Australian Centre for Christianity and Culture

The People's Passion

29 Nov 2018 - by Janet Salisbury, A Chorus of Women

The People's Passion is by Glenda Cloughley with musical direction by Johanna McBride

The People’s Passion (previewed by Steve Evans in the Canberra Times on Saturday, 10 November 2018) tells an inspiring 100-year old story told for our time by ACC&C artists in residence, A Chorus of Women. The performance in the Chapel in the late afternoon of Remembrance Day, 11 November 2018 had a cast of 50, with 35 adults and 15 children, vocal soloists Louise Page OAM, AJ America, Jenny Sawer, Maartje Sevenster and Julia Wee, and an instrumental ensemble. It was one of six concerts and numerous other events marking the centenary of the WW1 Armistice, but it proved a popular choice for Canberrans, perhaps looking for a new narrative to that provided by the usual war commemorations. The Chapel was full to overflowing with an audience of some 250 seated in the main hall – spilling out into one of the outside alcoves – and the upstairs gallery.

A Chorus of Women at the performance (photo by Miriam Pickard)

The Passion tells the forgotten story of 1300 women who gathered in 1915 for the only international peace congress of WW1, setting a 100-year agenda for advances in human rights, sounding a feminist perspective on peace and security into the world at a time when most women did not even have the vote. As Jane Addams, who chaired the 1915 Congress and later won a Nobel Peace Prize said ‘Peace is not merely the absence of war, peace is the nurture of human life’.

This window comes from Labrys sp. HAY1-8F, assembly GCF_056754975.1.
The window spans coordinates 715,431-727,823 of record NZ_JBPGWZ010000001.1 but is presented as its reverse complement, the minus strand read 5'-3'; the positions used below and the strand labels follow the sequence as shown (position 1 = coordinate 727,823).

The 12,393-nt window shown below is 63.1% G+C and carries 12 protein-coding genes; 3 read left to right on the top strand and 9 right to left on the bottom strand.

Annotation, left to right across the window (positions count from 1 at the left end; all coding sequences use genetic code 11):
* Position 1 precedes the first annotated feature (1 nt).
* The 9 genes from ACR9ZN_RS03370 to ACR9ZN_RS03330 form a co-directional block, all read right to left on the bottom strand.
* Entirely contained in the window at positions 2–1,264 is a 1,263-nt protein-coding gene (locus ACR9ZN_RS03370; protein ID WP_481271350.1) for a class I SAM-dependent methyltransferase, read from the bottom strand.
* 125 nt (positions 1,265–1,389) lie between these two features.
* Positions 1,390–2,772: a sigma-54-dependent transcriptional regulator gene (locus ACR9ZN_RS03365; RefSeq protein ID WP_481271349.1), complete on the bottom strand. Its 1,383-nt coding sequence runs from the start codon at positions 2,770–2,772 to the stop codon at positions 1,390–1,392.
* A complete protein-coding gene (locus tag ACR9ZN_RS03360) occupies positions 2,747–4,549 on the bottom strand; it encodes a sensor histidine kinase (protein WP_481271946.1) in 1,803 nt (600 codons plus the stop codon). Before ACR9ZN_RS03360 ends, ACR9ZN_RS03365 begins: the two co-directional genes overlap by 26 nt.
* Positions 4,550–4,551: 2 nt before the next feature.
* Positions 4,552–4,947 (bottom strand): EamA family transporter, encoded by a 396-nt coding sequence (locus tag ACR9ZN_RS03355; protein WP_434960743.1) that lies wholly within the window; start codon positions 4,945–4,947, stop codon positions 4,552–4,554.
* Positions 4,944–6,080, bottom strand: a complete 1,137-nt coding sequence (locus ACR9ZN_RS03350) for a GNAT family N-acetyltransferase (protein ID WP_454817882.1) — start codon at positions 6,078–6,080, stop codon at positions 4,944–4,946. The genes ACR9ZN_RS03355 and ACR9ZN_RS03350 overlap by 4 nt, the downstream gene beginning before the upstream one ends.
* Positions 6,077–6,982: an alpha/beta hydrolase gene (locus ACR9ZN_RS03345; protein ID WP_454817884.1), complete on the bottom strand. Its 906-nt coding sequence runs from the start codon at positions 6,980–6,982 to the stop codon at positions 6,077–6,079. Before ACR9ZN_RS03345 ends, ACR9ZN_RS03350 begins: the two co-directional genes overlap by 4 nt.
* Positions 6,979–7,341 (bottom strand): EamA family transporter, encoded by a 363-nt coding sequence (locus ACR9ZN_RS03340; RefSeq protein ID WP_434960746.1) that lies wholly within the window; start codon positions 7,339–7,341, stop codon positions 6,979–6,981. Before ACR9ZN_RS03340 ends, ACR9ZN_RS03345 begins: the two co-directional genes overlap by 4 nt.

The People’s Passion started with the ringing of the large bell outside the Chapel to represent the peace bells sounding on 11 December 1918, and ended with the audience joining in singing a citizen’s commitment to peace and, finally, the same bell sounding hope for peace in the future. The story, which continued the 1915 narrative forward to the end of WW1 and the Treaty of Versailles, was told in text spoken by Miriam Pickard, song by Chorus and soloists, and visual images showing the historical and philosophical background to the piece and the song lyrics.

Glenda Cloughley as one of the singing storytellers (photo by Lynnette Audsley)

The performance was attended by the Belgian Ambassador, His Excellency Mr Marc Mullie, the Deputy Head of Mission the Austrian Embassy, Dr Johannes Aigner, and ACC&C Director, Right Revd Stephen Pickard. Audience members were very engaged and moved — rising for an instant and lengthy standing ovation at the end. The WW1 women’s story had a big impact on people – as did the fact that remembering the end of WW1 could encompass this big visionary story of the peaceful world we want for our children.

A former Chorus member in the audience who is a member of the Women’s International League for Peace and Freedom (founded at the 1915 Congress) said: ‘I congratulate you all on a most professional performance - probably the best of all our efforts.  I did appreciate how the women's stories came to the fore so loudly and clearly. Pity they were so ignored and over-run by the men, as they are to this very day. It was this fact that hit me the hardest.’

Eminent Australian cellist and composer David Pereira, who was in the audience, has written a review of the performance.

A Chorus of Women will repeat The People’s Passion at the end of June 2019, to mark the centenary of the signing of the Treaty of Versailles.  Everyone will again be welcome.